@deanishe ha, it's comforting that I'm not the only one scratching my head about Applescript. The sad part though: it's the only language that makes even the tiniest bit of sense to me because it's so much like english ;)

Yeah, the workflow should work with multiple files actually - thanks for adding that!

 

Again, I very much appreciate the help guys. This forum has always been a place where you could ask stupid questions and folks were willing to help. Maybe an app like Alfred, that's made with so much dedication, draws a certain crowd :)

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24 minutes ago, vitor said:

Ah, since the AppleScript was looping through a file list, I was unsure if the tool supported multiple paths at once.

 

I had to check.

 

24 minutes ago, vitor said:

 

Not necessary because I used zsh.

Edited by deanishe

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12 minutes ago, shadylane said:

the difference between "input as {query}" and "input as argv" is

 

Generally, there's little practical difference, but in this particular case you definitely want to use "input as argv" because it provides proper support for multiple arguments (filepaths in this case). {query} can only ever be one argument, so Alfred joins multiple filepaths with tabs, and then you have to split them again.

 

With argv, the first filepath is $1, the second is $2 etc. $@ means "all arguments".

 

As Vítor pointed out, you need to wrap it in double quotes ("$@") in bash to avoid the same problem with spaces in filenames, but you don't in zsh, which I used in the example above.

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1 hour ago, deanishe said:

Not necessary because I used zsh.

 

I missed that on the screenshot. Though I also use ZSH as my shell (and have been doing so for years) I fall back on those habits because I still write scripts in Bash since ShellCheck—my favourite linter in any language—doesn’t support the former. Still, one thing you learn fast with shell scripts is you can never have too much quoting!

 

Fun tangential fact, which I’m not sure I’ve shared before: back in April I opened a radar suggesting changing the default shell to ZSH. It was closed with “there are no plans to address this”. Talk about lack of communication between teams.

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8 hours ago, vitor said:

Talk about lack of communication between teams.

 

:D Though with Apple, they wouldn't tell you even if they knew.

 

8 hours ago, vitor said:

ShellCheck—my favourite linter in any language—doesn’t support the former

 

Yeah, this is really annoying.

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13 hours ago, deanishe said:

 

{query} can only ever be one argument, so Alfred joins multiple filepaths with tabs, and then you have to split them again.

 

With argv, the first filepath is $1, the second is $2 etc. $@ means "all arguments".

 

Hmmm, this actually does make sense. Now I look at all my cobbled-together workflows and wonder how much easier and more efficiently I could have achieved these things not always relying on Applescript... I always use the selection-hotkey and then text item delimiters to spit up the filepaths - but that does look incredibly complicated now in comparison...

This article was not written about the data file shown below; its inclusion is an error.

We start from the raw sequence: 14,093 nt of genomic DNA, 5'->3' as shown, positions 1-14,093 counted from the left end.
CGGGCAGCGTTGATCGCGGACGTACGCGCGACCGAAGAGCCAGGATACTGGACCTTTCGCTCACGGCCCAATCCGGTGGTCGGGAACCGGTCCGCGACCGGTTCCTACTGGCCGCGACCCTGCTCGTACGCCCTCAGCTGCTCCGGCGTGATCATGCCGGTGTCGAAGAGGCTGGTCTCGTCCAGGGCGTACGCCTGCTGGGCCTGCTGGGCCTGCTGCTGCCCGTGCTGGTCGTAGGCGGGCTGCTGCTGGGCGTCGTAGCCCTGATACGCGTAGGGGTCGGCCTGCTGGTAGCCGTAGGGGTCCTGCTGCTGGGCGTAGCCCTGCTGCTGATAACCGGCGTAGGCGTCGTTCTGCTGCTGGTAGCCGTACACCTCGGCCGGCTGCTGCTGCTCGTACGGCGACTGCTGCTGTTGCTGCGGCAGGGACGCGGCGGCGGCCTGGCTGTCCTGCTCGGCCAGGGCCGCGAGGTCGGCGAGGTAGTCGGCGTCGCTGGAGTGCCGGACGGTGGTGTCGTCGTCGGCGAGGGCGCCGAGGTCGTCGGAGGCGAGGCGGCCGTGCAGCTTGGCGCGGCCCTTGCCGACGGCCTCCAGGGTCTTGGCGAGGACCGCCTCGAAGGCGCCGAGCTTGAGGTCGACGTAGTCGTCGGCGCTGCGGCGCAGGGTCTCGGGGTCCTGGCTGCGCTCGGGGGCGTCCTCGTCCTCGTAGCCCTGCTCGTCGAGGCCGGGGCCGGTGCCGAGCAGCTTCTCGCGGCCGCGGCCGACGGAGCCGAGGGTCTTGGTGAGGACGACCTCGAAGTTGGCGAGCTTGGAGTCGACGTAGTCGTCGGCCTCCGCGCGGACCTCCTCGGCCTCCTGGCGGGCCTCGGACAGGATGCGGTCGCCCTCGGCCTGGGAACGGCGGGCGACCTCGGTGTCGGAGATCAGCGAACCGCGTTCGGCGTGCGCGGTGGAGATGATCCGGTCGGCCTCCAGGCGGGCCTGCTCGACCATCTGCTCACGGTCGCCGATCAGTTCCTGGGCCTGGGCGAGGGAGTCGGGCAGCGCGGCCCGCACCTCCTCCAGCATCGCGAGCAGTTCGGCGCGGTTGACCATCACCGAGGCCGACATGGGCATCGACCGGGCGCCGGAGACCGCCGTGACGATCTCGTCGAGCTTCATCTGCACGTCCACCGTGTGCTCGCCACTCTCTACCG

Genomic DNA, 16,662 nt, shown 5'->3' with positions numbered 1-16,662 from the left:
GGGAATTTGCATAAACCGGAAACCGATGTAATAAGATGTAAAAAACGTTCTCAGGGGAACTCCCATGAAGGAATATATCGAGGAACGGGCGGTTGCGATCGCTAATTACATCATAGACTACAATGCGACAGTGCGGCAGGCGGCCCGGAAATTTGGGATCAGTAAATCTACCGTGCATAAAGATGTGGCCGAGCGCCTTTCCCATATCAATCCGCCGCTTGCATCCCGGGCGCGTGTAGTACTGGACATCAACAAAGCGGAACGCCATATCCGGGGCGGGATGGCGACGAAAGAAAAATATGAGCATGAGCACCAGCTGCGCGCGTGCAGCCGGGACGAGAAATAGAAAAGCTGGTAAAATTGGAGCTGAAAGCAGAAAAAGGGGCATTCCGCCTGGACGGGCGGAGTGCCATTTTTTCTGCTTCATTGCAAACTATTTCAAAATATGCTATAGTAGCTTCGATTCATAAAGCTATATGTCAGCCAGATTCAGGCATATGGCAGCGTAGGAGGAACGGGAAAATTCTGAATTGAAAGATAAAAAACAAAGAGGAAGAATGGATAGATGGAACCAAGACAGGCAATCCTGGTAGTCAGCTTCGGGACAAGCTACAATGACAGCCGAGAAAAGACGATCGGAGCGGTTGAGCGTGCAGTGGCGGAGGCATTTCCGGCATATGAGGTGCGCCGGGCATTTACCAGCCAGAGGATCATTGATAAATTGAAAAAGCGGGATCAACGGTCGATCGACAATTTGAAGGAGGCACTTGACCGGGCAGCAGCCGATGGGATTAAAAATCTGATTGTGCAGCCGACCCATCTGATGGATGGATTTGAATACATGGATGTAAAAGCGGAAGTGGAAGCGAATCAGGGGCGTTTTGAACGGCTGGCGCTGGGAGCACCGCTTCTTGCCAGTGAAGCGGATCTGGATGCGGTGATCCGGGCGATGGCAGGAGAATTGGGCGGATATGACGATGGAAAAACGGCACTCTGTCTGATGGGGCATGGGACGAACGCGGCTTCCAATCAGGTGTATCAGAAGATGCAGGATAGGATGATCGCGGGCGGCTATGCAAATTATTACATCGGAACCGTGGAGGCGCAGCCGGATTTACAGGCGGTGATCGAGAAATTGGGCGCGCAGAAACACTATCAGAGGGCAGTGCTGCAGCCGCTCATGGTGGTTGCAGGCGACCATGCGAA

Oh well. Lots to learn :) Thanks again!

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21 minutes ago, shadylane said:

how much easier and more efficiently I could have achieved these things not always relying on Applescript...

 

There are a few masochists who genuinely seem to like (and be good with) AppleScript, but the most common attitude towards it in the community is to only use it when it's unavoidable.

 

The fact that it kinda looks like English makes it look relatively simple on the surface, but it's such a limited language that it very quickly gets more difficult to do stuff than with a "normal" language. Compare filepaths = query.split('\t') to the whole "text item delimiters" business.

 

21 minutes ago, shadylane said:

and then text item delimiters to spit up the filepaths

 

That's not actually necessary in AppleScript, either. The problem is that you're using "Run NSAppleScript" (which you really shouldn't without a very good reason), instead of "Run Script" with "Language = /usr/bin/osascript (AS)" (where you can also use "with input as argv"):

on run(argv)
    repeat with thePath in argv
    ...
    end repeat
end run
Edited by deanishe

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5 hours ago, deanishe said:

That's not actually necessary in AppleScript, either. The problem is that you're using "Run NSAppleScript" (which you really shouldn't without a very good reason), instead of "Run Script" with "Language = /usr/bin/osascript (AS)" (where you can also use "with input as argv"):

 

Wow. I had no idea... this is so much cleaner and better!!!! Why did I think I needed to use NSAppleScript? Was that maybe the case back in the beginning, when workflows got introduced initially (with Alfred 2 I think)? I never even questioned that, I always assumed the correct way to deal with "stuff" coming from the first node was to use NSAppleScript...

God damn it. Now I want to immediately start to clean up all my workflows ;D 

 

One last question if I may (sorry to keep you occupied) : what would be a "very good reason" to use NSAppleScript?

Edited by shadylane

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5 hours ago, shadylane said:

what would be a "very good reason" to use NSAppleScript?

 

If you need it to run in Alfred's process. The only reason I know would be using the "display notification" command. With Run NSAppleScript, the notification will have Alfred's icon.

 

"Very good reason" is an exaggeration, but you shouldn't use Run NSAppleScript by default, as it has some downsides. It doesn't support multiple arguments, some scripts that work in Script Editor or via a Run Script don't work in Run NSAppleScript (nobody knows why), and Alfred blocks until the script finishes.